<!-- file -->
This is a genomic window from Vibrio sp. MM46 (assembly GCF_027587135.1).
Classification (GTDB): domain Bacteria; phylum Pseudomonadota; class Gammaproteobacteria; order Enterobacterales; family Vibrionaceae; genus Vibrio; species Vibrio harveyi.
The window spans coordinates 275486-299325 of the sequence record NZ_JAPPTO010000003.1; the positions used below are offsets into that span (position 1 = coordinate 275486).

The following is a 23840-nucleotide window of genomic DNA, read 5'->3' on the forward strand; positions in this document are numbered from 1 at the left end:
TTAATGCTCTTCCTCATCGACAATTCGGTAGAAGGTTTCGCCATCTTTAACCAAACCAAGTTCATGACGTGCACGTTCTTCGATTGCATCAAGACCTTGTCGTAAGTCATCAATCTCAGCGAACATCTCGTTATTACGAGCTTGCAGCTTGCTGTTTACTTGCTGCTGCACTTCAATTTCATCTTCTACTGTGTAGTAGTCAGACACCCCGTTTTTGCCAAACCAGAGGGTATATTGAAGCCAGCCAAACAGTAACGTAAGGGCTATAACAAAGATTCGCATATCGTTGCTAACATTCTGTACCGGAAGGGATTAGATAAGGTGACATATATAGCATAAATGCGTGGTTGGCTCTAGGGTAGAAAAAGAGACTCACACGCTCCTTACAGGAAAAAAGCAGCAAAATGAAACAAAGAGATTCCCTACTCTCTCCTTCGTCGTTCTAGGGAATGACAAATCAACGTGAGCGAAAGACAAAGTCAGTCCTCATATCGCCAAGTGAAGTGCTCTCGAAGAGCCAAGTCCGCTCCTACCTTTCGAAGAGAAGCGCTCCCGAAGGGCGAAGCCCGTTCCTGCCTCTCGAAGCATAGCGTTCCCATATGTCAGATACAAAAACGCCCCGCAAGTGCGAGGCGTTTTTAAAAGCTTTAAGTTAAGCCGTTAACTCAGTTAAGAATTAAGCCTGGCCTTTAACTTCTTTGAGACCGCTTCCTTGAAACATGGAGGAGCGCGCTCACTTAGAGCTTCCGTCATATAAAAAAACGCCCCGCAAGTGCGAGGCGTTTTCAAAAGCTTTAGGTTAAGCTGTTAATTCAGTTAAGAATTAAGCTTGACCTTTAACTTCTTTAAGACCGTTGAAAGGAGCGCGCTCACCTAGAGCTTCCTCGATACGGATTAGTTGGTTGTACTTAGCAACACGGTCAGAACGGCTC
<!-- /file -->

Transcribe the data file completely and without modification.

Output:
This is a genomic window from Vibrio sp. MM46 (assembly GCF_027587135.1).
Classification (GTDB): domain Bacteria; phylum Pseudomonadota; class Gammaproteobacteria; order Enterobacterales; family Vibrionaceae; genus Vibrio; species Vibrio harveyi.
The window spans coordinates 275486-299325 of the sequence record NZ_JAPPTO010000003.1; the positions used below are offsets into that span (position 1 = coordinate 275486).

The following is a 23840-nucleotide window of genomic DNA, read 5'->3' on the forward strand; positions in this document are numbered from 1 at the left end:
TTAATGCTCTTCCTCATCGACAATTCGGTAGAAGGTTTCGCCATCTTTAACCAAACCAAGTTCATGACGTGCACGTTCTTCGATTGCATCAAGACCTTGTCGTAAGTCATCAATCTCAGCGAACATCTCGTTATTACGAGCTTGCAGCTTGCTGTTTACTTGCTGCTGCACTTCAATTTCATCTTCTACTGTGTAGTAGTCAGACACCCCGTTTTTGCCAAACCAGAGGGTATATTGAAGCCAGCCAAACAGTAACGTAAGGGCTATAACAAAGATTCGCATATCGTTGCTAACATTCTGTACCGGAAGGGATTAGATAAGGTGACATATATAGCATAAATGCGTGGTTGGCTCTAGGGTAGAAAAAGAGACTCACACGCTCCTTACAGGAAAAAAGCAGCAAAATGAAACAAAGAGATTCCCTACTCTCTCCTTCGTCGTTCTAGGGAATGACAAATCAACGTGAGCGAAAGACAAAGTCAGTCCTCATATCGCCAAGTGAAGTGCTCTCGAAGAGCCAAGTCCGCTCCTACCTTTCGAAGAGAAGCGCTCCCGAAGGGCGAAGCCCGTTCCTGCCTCTCGAAGCATAGCGTTCCCATATGTCAGATACAAAAACGCCCCGCAAGTGCGAGGCGTTTTTAAAAGCTTTAAGTTAAGCCGTTAACTCAGTTAAGAATTAAGCCTGGCCTTTAACTTCTTTGAGACCGCTTCCTTGAAACATGGAGGAGCGCGCTCACTTAGAGCTTCCGTCATATAAAAAAACGCCCCGCAAGTGCGAGGCGTTTTCAAAAGCTTTAGGTTAAGCTGTTAATTCAGTTAAGAATTAAGCTTGACCTTTAACTTCTTTAAGACCGTTGAAAGGAGCGCGCTCACCTAGAGCTTCCTCGATACGGATTAGTTGGTTGTACTTAGCAACACGGTCAGAACGGCTC